GENEVA (28 September 2012) – The Special Rapporteur on the human right to safe drinking water and sanitation, Catarina de Albuquerque, welcomed the adoption of a new law in the State of California which establishes the right of everyone to safe, clean, affordable and accessible water, adequate for human needs. The law, she said, “will be an inspiration not only for other states within the USA, but equally for many other countries in the world.”
Assembly Bill 685, adopted on 25 September in the most populated US state, with over 37 million inhabitants, also provides for coordination among state agencies about the use of water for human consumption, cooking, and sanitary purposes – an essential dimension of the protection and promotion of the rights to water and sanitation for all.
“When I received the good news about the adoption of this bill, my thoughts immediately went to those people I met last year in California who still do not benefit from this fundamental human right,” the Special Rapporteur said.
“I remember the tragic stories of farm-worker women in Seville, in the San Joaquin Valley, who were condemned to drinking the water from their polluted wells because they did not have the money to purchase bottled water. I recall the crying women who told me that they were devoting about 20 per cent of their US$14,000 per year income to water and sanitation. I am also thinking about the indigenous people of the Winnemem Wintu Tribe, whose lack of water and adequate sanitation was appalling.”
“This bill is a clear sign that bringing safe and affordable water to all in California is a political priority, which I warmly welcome. I am happy to congratulate the state of California for this historical step,” she added.
During her official visit to the United States in February and March 2011, at the invitation of the Government, the Special Rapporteur also met with Assembly Member Mike Eng, the author of the bill, the co-sponsors, and communities affected by the inadequate access to safe drinking water. She has been following developments with interest ever since, and said she found them very encouraging. Her findings and recommendations were frequently quoted when the bill was introduced, discussed and finally adopted.
“The men and women of many of the communities I visited engaged the democratic process over several years to bring change to inadequate policies,” Ms. Albuquerque said. “Their efforts are an inspiring success story for human rights defenders around the world.”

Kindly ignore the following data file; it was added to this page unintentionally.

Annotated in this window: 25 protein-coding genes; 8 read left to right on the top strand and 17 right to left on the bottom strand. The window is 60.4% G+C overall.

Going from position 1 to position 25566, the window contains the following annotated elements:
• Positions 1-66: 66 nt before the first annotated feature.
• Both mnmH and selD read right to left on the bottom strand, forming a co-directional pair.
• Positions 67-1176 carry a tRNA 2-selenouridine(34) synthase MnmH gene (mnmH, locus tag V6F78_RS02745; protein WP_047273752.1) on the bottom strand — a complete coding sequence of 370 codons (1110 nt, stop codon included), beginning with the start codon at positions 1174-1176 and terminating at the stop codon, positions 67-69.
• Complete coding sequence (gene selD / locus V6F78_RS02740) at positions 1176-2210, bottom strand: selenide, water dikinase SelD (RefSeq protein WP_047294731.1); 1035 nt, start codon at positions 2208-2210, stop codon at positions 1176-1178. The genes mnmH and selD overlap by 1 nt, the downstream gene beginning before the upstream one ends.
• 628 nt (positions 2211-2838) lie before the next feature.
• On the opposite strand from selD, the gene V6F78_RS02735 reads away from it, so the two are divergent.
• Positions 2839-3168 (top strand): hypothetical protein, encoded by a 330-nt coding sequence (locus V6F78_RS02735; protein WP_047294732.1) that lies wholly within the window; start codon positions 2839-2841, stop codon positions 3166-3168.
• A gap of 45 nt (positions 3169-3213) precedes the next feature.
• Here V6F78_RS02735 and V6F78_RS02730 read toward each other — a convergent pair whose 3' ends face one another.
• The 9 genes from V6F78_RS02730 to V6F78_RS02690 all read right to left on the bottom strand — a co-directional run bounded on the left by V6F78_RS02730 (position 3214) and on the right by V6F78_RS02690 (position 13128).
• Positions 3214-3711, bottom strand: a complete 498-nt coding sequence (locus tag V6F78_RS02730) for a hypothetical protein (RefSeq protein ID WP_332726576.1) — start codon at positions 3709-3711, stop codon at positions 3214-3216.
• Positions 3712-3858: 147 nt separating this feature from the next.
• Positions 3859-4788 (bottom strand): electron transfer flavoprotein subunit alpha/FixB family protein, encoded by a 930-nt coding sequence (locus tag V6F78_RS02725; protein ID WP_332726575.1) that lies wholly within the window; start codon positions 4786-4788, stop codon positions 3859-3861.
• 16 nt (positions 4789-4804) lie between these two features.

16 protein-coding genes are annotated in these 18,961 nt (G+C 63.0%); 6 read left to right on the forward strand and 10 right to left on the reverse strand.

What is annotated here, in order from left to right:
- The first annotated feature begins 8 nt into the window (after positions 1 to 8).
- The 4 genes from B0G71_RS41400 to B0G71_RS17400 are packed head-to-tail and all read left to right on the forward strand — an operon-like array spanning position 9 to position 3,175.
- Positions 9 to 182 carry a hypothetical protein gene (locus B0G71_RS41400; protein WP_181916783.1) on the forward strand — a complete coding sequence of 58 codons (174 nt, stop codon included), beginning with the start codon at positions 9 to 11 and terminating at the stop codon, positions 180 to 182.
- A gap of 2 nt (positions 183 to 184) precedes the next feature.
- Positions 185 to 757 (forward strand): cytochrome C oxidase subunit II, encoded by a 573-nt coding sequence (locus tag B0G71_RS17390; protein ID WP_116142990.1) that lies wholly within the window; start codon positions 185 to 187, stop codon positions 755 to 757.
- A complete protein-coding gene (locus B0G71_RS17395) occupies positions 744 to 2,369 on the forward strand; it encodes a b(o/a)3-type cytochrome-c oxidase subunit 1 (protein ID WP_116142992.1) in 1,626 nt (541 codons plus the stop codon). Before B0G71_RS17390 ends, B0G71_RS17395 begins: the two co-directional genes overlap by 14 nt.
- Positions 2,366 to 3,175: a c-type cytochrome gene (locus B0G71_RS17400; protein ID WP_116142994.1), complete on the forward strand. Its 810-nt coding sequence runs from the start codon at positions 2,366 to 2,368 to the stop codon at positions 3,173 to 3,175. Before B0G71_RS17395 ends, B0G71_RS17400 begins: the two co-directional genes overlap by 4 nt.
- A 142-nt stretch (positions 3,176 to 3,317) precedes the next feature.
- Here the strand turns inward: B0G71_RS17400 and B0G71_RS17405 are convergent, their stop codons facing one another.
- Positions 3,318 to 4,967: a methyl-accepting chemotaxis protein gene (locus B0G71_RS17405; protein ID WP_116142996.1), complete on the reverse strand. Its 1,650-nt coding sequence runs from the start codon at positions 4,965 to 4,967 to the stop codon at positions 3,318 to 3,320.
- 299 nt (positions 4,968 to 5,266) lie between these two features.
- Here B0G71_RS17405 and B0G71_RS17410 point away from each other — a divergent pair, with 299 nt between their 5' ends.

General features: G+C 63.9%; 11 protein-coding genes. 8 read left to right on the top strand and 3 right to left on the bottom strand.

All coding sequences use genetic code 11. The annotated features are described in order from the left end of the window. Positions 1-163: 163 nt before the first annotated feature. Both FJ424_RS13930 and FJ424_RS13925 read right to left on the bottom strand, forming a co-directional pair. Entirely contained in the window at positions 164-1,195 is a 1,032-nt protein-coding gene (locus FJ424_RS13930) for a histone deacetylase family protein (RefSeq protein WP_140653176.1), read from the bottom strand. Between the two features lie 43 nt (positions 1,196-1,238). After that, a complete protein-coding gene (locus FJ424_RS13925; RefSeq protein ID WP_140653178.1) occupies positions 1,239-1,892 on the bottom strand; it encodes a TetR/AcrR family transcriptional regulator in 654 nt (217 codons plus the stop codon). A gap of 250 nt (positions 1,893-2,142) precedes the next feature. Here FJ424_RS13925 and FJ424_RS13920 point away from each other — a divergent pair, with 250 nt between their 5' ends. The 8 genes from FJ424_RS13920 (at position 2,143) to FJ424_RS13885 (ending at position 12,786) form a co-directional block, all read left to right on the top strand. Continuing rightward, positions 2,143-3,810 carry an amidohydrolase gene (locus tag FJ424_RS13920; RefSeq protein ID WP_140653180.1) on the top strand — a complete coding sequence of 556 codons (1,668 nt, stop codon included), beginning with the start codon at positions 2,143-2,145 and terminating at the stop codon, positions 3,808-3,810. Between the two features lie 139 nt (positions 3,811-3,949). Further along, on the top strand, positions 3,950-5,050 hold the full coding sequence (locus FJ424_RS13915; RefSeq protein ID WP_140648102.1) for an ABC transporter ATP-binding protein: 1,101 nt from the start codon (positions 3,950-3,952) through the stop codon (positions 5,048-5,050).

With this new law, the human rights to water and sanitation will be placed at the center of policy formulation to ensure that all people in California have access to affordable, accessible, acceptable and safe water and sanitation in sufficient amounts to protect their health and dignity. California, as one of the states most dependent on water resources for its economy, and one likely to be heavily affected by climate change, should now become the first state in the country to adopt a comprehensive policy on the human right to water, the Special Rapporteur said.
“After the adoption of a comprehensive law, the crucial next step is to come up with a plan, policy and strategy for the sector. As part of the duties of our office, I am at the disposal of the Government to give the necessary support,” Ms. Albuquerque said.
“As the United States Government begins preparation for the 2014 Universal Periodic Review process, when it will report to the UN Human Rights Council on progress towards meeting human rights obligations, this important achievement in California will demonstrate the willingness of local government to address challenges identified in my 2011 mission report,” the Special Rapporteur added.
Catarina de Albuquerque is the first UN Special Rapporteur on the human right to safe drinking water and sanitation. She was appointed by the Human Rights Council in 2008. Ms. de Albuquerque is a Professor at the Law Faculties of the Universities of Braga and Coimbra and the American University’s Washington College of Law and a Senior Legal Adviser at the Office for Documentation and Comparative Law, an independent institution under the Prosecutor General’s Office. Learn more, log on to: www.ohchr.org/srwaterandsanitation
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